British 1896 Mountain Artillery Sabre. Mole 1897

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The Mountain Artillery Sabre was introduced in 1896 for all ranks of the mountain artillery batteries. This sabre is one of the rarest regulation pattern swords, and was issued to British & Indian troops during campaigns on the North West frontier and in WW1 (see pages 228-230 of Robson's book Swords of the British Army).

Two patterns of this sword were produced, one for Indian issue and one for British issue. The more frequently encountered “India pattern” sabre has a brass stirrup guard. The rarer “British pattern” has a steel D-guard. 450 of these were commissioned from Mole on the 9th September 1896.

This sword is the extremely rare British Mountain Artillery sabre, made by Robert Mole, of Birmingham in July 1897. The sword is in as close to mint condition as it is possible to find and is complete with its matching scabbard.

The 760mm broad, curved blade has a flat spine and a wide, single fuller on both sides. The hatchet point blade is bright and clean with no rust or damage and only a few minor speckles of tarnish and marks caused by being sheathed and drawn from the scabbard.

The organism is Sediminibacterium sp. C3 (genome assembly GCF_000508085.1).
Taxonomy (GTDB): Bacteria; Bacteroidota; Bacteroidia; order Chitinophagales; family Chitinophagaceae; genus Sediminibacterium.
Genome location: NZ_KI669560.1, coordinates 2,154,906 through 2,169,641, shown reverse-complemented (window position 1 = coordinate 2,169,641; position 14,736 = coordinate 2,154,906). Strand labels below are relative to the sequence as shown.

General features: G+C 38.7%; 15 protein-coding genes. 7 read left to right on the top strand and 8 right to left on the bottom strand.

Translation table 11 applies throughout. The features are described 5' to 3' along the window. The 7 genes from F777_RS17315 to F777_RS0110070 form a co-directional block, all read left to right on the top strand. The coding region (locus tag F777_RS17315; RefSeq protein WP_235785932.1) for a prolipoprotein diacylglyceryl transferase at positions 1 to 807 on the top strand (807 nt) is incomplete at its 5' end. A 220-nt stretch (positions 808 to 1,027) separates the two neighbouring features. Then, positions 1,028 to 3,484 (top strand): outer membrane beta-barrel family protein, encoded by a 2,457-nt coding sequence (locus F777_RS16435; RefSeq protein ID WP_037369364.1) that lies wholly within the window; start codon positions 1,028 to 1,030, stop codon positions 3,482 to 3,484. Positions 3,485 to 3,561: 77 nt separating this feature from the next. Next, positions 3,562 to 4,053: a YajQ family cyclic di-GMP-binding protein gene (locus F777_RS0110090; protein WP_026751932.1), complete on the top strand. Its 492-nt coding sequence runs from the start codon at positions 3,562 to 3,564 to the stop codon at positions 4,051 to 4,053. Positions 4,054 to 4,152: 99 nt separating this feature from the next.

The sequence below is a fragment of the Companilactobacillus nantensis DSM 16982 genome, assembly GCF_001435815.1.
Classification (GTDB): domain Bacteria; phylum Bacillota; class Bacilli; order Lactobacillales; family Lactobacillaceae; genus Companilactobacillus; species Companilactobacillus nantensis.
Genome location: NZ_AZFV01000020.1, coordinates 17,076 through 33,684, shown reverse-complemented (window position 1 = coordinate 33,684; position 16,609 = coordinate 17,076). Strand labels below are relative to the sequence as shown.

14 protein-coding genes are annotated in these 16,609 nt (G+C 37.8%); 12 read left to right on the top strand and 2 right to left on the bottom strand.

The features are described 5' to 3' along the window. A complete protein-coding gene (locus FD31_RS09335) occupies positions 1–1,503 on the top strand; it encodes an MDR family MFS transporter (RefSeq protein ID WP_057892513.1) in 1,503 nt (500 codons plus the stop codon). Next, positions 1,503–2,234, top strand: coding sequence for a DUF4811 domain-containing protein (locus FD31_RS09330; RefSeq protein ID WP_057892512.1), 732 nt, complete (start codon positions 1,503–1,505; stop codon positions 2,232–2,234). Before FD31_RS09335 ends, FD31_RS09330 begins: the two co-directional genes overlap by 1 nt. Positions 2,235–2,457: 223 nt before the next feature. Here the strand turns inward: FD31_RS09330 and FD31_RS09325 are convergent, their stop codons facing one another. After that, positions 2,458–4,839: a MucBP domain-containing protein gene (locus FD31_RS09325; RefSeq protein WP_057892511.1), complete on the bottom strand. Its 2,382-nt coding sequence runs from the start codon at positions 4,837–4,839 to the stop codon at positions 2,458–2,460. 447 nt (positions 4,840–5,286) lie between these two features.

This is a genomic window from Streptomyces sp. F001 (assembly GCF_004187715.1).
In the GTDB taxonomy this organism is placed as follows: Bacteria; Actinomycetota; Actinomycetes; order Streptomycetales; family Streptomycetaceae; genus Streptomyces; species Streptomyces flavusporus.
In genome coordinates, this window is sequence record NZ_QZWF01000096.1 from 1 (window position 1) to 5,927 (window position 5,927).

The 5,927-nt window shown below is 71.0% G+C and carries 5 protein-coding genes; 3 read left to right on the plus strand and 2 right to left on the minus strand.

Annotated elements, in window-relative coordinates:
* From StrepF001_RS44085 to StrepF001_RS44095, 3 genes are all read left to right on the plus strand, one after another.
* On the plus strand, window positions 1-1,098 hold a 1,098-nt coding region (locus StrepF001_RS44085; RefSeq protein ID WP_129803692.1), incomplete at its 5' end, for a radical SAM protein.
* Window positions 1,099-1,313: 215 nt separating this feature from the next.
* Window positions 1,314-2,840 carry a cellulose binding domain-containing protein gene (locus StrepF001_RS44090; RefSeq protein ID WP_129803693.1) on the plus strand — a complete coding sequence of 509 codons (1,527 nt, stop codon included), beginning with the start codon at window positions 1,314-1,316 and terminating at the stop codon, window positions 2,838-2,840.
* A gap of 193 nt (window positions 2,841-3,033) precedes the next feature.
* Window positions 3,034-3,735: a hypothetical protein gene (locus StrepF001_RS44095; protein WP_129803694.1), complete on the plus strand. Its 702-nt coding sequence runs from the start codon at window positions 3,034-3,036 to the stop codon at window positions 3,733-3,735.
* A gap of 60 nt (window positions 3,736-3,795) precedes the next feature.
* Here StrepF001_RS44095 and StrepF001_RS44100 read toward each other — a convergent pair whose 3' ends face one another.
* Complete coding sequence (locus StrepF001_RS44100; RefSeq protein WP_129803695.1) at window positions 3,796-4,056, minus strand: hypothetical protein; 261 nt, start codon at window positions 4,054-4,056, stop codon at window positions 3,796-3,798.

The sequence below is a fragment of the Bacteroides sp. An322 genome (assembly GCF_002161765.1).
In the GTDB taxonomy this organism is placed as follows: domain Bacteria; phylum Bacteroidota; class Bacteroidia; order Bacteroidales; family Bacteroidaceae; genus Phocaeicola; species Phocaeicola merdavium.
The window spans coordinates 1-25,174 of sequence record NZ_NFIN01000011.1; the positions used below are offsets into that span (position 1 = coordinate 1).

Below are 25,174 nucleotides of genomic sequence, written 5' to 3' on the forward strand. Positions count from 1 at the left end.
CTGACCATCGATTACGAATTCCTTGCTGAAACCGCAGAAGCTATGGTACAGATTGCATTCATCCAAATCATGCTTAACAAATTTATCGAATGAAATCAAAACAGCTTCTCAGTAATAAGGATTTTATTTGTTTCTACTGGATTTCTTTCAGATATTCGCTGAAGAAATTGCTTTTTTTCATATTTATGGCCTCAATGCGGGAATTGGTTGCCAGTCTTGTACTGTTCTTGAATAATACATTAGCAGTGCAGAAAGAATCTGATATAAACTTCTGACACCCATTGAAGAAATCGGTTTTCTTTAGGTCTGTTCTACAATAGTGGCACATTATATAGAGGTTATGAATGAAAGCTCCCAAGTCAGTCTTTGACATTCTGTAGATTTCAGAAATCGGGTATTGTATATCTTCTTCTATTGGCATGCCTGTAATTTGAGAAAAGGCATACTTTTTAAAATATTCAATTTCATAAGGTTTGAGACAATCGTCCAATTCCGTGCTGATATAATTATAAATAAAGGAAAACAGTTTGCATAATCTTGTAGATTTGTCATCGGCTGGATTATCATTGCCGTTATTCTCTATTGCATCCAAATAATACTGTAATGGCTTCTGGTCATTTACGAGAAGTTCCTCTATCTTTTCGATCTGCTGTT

The ricasso is marked with the maker’s mark, two Birmingham inspection stamps and the production date of 1897. The obverse ricasso bears the British Ward Department broad arrow stamp, a Birmingham inspection stamp and a bend test cross. The original leather washer is present and in excellent condition.

The steel D-guard is stamped with the production date of July 1897 and the sabre’s issue or rack number, “44.” The blackened, ribbed iron grip is in excellent original condition.

The matching brown leather scabbard with brass furniture is also in excellent condition. There are a few minor dents to the brass drag and one to the throat. The leather of the scabbard is stamped with the War Department broad arrow, a Birmingham inspection mark and the manufacture date of 1897. The brass throat of the scabbard is also stamped with the manufacture date, July 1897 and the weapons issue number “44.”

This is a near mint example of the rarest of British regulation swords in original and untouched condition.